a link of capacity C0 connects the source to the path and the probing packets are of size L, the dispersion of the packet pair at that first link is 0 = L/C0.In general if the dispersion prior to a link of capacity Ci is in ,the dispersion after the link will be

L out = max in , Ci

(1 ) 0

assuming again that there is no other traffic on that link. After a packet pair goes through each link along an otherwise empty path, the dispersion R that the receiver will measure is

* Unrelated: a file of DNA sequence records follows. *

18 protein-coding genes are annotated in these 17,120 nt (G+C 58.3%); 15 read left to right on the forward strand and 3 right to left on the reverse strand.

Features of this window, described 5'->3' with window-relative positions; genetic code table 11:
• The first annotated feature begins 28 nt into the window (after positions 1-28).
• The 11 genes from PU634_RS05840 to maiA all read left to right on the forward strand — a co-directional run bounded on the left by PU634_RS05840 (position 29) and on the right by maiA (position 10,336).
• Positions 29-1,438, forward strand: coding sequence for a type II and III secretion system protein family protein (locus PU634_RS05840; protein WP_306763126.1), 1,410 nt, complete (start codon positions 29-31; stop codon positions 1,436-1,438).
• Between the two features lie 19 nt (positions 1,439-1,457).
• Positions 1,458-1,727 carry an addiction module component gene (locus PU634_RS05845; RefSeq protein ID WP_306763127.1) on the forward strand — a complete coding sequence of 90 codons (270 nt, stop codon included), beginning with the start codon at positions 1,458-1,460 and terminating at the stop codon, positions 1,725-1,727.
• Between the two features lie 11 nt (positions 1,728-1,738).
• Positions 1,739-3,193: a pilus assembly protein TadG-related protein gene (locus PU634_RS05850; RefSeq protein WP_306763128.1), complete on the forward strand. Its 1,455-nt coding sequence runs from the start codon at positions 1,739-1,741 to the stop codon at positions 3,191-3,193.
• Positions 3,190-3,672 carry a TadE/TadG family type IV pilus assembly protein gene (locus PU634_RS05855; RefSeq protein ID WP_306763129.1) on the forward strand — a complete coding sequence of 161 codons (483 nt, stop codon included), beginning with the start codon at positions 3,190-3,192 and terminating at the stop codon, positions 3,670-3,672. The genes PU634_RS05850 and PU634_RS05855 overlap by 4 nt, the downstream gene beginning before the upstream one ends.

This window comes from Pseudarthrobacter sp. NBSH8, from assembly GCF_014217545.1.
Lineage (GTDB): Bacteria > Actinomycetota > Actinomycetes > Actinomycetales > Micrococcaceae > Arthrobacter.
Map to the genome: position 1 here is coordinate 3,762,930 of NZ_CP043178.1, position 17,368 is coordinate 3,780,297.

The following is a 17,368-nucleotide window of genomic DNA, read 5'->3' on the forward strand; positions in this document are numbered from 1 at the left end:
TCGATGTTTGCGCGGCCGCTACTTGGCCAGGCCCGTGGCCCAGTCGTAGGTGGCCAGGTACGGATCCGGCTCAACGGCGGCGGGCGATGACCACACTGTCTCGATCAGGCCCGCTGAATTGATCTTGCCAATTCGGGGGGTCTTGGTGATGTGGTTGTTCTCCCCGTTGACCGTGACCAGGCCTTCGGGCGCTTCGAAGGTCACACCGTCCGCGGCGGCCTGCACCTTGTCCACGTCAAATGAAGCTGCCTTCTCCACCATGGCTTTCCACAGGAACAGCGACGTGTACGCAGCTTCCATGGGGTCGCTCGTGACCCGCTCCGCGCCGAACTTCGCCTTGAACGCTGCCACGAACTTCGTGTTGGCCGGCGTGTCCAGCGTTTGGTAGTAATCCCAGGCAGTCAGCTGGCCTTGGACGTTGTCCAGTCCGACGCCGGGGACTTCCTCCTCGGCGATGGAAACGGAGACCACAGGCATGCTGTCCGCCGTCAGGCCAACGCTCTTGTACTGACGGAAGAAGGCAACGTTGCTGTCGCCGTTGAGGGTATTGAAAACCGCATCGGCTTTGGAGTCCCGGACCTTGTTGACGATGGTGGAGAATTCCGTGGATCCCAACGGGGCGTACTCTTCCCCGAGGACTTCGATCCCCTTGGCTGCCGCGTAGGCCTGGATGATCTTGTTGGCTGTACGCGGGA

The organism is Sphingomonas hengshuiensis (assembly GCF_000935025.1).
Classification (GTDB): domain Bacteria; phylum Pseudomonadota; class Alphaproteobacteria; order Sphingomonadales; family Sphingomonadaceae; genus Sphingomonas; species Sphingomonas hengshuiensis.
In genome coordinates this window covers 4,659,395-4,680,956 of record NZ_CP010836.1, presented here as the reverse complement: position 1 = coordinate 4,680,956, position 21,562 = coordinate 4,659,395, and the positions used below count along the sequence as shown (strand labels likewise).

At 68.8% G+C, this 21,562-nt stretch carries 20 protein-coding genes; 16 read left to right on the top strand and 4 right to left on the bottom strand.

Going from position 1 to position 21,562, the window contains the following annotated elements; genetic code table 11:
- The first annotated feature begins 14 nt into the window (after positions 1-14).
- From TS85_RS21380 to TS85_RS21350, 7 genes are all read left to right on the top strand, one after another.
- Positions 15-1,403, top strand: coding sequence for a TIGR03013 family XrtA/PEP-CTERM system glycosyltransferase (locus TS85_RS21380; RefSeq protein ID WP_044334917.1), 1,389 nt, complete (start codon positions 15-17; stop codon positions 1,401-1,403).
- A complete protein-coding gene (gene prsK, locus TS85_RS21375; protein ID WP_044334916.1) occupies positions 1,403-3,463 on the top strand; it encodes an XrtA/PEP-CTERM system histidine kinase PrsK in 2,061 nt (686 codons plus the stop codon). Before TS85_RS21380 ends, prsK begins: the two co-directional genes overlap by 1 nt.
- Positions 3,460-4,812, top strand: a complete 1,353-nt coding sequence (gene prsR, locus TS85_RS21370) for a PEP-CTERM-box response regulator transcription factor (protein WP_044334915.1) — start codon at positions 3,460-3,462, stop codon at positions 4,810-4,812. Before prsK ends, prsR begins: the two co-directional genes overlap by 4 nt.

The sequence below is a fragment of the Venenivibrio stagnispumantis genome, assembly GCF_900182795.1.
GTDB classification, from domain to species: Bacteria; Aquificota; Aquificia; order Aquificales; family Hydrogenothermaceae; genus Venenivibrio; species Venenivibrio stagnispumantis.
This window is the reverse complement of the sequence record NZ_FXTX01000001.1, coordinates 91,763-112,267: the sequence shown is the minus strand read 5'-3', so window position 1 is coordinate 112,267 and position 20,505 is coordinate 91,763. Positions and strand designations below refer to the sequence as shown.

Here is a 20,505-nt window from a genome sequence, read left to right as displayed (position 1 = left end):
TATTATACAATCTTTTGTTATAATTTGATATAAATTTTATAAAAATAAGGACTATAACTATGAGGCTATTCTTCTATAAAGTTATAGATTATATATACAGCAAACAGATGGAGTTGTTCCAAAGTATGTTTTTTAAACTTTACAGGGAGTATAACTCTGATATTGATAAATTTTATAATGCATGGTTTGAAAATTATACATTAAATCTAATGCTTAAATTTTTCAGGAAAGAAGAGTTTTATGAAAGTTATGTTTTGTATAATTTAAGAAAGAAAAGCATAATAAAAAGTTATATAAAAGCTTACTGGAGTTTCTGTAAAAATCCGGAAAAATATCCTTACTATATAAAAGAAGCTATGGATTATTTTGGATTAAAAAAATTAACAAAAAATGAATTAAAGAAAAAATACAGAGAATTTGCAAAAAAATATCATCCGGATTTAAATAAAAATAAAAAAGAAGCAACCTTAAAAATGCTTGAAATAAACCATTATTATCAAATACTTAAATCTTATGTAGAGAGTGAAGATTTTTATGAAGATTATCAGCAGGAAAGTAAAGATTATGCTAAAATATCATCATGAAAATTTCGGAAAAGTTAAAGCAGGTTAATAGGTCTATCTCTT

L R = max i =0 ,1,... H Ci

L L = = min C i =0 ,... H ( Ci )

(1 ) 1